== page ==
States to slash salmon stocking in
By Dan Egan
Milwaukee Journal Sentinel
Posted on Bradenton.com on November 15, 2005
MILWAUKEE - Lake Michigan's popular chinook salmon stocking
program will be throttled back next year due to plummeting
numbers of alewives - the Pacific salmon's favored food
- and mounting evidence that large numbers of chinook
are now reproducing naturally in lake tributaries.
The states of Wisconsin, Michigan, Indiana and Illinois
will slash their combined planting program by 25 percent,
from 4.3 million to about 3.3 million, the Wisconsin Department
of Natural Resources announced Tuesday.
Reductions in annual plantings have in the past been
greeted with suspicion by angler groups, but state fishery
managers from around the region made a good case for the
switch before those groups at a meeting held in Kenosha
earlier this fall.
"I sensed there was strong support from angler groups
to cut lake-wide stocking overall. I thought the message
was well received," said DNR biologist Paul Peeters.
"(But) I do think there was some angst among sporstsmen
about where the cuts would be."
To hold up its end of the agreement, Wisconsin will drop
its chinook plantings next spring by 21 percent, or about
Lake Michigan's salmon program started in the 1960s with
the dual goal of controlling the invasive alewives and
to give a boost to recreational fishing on the big lake.
The states' combined stocking programs peaked in the
late '80s with about 8 million chinook planted annually,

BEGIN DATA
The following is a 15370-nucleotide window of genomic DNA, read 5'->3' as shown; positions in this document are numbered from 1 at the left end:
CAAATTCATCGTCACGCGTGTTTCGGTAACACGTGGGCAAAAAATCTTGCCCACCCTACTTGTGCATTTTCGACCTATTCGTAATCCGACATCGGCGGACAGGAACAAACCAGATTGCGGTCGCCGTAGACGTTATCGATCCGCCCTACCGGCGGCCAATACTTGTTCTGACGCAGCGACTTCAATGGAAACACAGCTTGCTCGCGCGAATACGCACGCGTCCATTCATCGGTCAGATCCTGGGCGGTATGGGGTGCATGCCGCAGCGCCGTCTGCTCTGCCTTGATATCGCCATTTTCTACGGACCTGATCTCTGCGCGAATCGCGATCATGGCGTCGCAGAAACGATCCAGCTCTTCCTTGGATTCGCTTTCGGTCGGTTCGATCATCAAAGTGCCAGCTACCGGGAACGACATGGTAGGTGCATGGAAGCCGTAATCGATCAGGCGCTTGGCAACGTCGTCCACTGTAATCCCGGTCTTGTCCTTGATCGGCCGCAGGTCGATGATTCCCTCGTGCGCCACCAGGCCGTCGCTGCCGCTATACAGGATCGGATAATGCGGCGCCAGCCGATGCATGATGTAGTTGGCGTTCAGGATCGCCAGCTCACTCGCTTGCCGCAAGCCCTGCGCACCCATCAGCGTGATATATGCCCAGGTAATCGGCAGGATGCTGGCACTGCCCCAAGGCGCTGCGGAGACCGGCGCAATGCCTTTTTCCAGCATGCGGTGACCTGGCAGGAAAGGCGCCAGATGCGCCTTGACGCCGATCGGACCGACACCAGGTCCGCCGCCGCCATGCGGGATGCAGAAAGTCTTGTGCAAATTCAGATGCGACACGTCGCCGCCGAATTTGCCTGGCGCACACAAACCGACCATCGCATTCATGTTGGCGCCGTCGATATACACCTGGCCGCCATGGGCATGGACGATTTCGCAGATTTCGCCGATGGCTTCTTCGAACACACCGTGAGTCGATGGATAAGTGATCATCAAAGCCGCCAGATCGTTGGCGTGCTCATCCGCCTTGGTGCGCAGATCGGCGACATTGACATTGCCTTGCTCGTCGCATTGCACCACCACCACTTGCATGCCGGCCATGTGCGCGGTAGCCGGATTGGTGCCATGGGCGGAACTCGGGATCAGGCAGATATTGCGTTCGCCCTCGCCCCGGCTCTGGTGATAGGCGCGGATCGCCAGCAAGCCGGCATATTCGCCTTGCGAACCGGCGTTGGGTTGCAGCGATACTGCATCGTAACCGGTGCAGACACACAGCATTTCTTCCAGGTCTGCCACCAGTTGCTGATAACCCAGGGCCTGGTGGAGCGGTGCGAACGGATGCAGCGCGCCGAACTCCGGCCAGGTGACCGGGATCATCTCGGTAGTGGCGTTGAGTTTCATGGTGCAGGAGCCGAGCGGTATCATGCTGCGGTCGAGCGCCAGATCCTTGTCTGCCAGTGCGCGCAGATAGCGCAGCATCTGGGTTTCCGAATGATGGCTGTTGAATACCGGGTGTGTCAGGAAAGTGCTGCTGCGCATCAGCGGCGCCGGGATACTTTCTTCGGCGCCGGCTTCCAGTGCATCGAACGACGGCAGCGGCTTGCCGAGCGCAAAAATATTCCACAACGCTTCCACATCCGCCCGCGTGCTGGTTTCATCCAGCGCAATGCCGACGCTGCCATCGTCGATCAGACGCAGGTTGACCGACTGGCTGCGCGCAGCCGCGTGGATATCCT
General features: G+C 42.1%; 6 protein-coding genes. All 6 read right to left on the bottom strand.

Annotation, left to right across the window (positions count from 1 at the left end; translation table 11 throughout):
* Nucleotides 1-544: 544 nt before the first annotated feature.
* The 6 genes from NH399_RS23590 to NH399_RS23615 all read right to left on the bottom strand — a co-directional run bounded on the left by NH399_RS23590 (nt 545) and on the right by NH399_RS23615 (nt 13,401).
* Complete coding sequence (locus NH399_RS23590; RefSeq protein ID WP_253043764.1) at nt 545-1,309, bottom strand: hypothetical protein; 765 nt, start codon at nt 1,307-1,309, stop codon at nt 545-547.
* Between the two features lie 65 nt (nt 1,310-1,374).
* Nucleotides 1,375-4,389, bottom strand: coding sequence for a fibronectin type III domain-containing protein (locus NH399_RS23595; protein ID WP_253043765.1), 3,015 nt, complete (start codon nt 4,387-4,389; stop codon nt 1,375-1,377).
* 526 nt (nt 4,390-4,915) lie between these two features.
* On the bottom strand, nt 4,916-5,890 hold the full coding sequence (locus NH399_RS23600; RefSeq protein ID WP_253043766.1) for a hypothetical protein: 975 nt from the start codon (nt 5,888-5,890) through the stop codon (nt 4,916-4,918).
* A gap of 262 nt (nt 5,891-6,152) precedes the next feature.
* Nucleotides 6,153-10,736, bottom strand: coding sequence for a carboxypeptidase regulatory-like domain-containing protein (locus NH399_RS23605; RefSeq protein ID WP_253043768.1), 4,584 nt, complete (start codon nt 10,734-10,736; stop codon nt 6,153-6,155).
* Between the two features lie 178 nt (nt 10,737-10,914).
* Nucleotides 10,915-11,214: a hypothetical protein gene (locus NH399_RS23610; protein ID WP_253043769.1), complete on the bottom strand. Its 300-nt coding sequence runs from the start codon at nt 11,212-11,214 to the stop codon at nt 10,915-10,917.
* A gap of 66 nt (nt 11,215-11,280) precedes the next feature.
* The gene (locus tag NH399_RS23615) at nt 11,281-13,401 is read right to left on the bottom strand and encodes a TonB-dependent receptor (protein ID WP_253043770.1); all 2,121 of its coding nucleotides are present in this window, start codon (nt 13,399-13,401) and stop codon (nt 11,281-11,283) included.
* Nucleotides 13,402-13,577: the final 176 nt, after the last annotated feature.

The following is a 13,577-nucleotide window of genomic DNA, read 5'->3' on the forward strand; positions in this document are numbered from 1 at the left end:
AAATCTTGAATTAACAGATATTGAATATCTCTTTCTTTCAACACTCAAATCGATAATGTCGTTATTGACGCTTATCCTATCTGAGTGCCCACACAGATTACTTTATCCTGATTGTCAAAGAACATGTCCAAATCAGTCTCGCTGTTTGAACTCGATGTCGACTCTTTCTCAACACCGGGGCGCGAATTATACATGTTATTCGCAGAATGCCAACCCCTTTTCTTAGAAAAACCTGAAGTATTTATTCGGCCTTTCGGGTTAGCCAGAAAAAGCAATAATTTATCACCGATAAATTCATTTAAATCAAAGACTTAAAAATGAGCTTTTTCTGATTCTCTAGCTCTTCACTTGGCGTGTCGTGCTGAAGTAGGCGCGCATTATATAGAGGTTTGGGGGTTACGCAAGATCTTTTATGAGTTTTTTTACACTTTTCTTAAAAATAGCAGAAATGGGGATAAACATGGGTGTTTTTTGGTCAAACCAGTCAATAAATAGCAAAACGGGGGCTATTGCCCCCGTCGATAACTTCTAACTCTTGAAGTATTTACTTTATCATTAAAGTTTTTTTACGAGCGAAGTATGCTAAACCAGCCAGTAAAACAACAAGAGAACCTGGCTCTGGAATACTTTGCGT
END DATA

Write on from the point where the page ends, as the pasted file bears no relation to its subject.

but those programs were dramatically reduced after massive
salmon die-offs due to disease. Biologists say that disease
was likely tied to malnutrition - the lake could not support
the amount of chinook being planted.
Chinook plantings were reduced further in 1999 to just
more than 4 million annually.
The problem is the lake's alewife population has continued
to plummet. A study released this spring showed the lake's
adult alewife population dropped by about 70 percent between
the fall of 2003 and 2004, and today the lake's alewife
population is perhaps 5 percent of what it was in the
One theory behind the recent drop-off in alewives is
the Atlantic natives can't handle the Great Lakes' temperature
swings. Some scientists also think the decline may be
at least partially tied to a drop in food for the alewives
called diporeia. That shrimp-like creature has disappeared
from vast expanses of the lake bottom since the arrival
of the invasive zebra mussel.
Meanwhile, evidence suggests that as much as 50 percent
of Lake Michigan's chinook population is now reproducing
on its own - something never expected when the stocking
Most, if not all, of that natural reproduction is occurring
in the cold and relatively clean streams and rivers of
"It's critical the states work together to manage
the fishery, so I'm pleased we were able to reach agreement,"
Mike Staggs, Wisconsin DNR fisheries director, said in
a news release. "Natural reproduction of chinook
has improved tremendously in Michigan streams in recent
years, and the result of this good news and other factors
is that there are too many fish for the forage base to
support. We think the lake-wide reduction will help sustain
the fabulous fishing anglers have enjoyed in recent years."